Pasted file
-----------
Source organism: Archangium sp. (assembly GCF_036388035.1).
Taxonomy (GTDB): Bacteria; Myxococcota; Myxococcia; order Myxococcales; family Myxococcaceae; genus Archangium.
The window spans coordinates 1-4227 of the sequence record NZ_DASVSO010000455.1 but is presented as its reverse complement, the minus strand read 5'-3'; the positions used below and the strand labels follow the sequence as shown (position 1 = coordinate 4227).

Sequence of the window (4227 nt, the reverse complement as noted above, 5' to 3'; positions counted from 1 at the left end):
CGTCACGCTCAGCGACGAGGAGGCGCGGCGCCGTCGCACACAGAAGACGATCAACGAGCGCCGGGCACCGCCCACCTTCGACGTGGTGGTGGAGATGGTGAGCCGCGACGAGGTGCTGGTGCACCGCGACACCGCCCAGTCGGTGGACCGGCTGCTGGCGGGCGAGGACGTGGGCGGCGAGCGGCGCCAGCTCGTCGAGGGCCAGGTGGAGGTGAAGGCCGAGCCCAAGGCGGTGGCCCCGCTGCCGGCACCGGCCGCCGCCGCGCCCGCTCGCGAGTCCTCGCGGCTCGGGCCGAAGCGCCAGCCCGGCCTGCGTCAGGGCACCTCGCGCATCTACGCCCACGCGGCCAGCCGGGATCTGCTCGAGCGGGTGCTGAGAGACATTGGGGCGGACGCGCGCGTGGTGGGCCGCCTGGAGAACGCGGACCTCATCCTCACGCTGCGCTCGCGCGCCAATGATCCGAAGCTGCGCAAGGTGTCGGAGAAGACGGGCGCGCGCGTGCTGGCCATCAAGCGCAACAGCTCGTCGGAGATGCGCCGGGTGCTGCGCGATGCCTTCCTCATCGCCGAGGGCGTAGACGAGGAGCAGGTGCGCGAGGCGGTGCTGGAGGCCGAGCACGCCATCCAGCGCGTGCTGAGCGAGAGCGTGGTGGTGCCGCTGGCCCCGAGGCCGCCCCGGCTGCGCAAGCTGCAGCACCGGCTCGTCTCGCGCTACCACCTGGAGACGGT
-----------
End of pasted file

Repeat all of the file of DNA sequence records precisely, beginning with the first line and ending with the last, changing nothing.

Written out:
Source organism: Archangium sp. (assembly GCF_036388035.1).
Taxonomy (GTDB): Bacteria; Myxococcota; Myxococcia; order Myxococcales; family Myxococcaceae; genus Archangium.
The window spans coordinates 1-4227 of the sequence record NZ_DASVSO010000455.1 but is presented as its reverse complement, the minus strand read 5'-3'; the positions used below and the strand labels follow the sequence as shown (position 1 = coordinate 4227).

Sequence of the window (4227 nt, the reverse complement as noted above, 5' to 3'; positions counted from 1 at the left end):
CGTCACGCTCAGCGACGAGGAGGCGCGGCGCCGTCGCACACAGAAGACGATCAACGAGCGCCGGGCACCGCCCACCTTCGACGTGGTGGTGGAGATGGTGAGCCGCGACGAGGTGCTGGTGCACCGCGACACCGCCCAGTCGGTGGACCGGCTGCTGGCGGGCGAGGACGTGGGCGGCGAGCGGCGCCAGCTCGTCGAGGGCCAGGTGGAGGTGAAGGCCGAGCCCAAGGCGGTGGCCCCGCTGCCGGCACCGGCCGCCGCCGCGCCCGCTCGCGAGTCCTCGCGGCTCGGGCCGAAGCGCCAGCCCGGCCTGCGTCAGGGCACCTCGCGCATCTACGCCCACGCGGCCAGCCGGGATCTGCTCGAGCGGGTGCTGAGAGACATTGGGGCGGACGCGCGCGTGGTGGGCCGCCTGGAGAACGCGGACCTCATCCTCACGCTGCGCTCGCGCGCCAATGATCCGAAGCTGCGCAAGGTGTCGGAGAAGACGGGCGCGCGCGTGCTGGCCATCAAGCGCAACAGCTCGTCGGAGATGCGCCGGGTGCTGCGCGATGCCTTCCTCATCGCCGAGGGCGTAGACGAGGAGCAGGTGCGCGAGGCGGTGCTGGAGGCCGAGCACGCCATCCAGCGCGTGCTGAGCGAGAGCGTGGTGGTGCCGCTGGCCCCGAGGCCGCCCCGGCTGCGCAAGCTGCAGCACCGGCTCGTCTCGCGCTACCACCTGGAGACGGT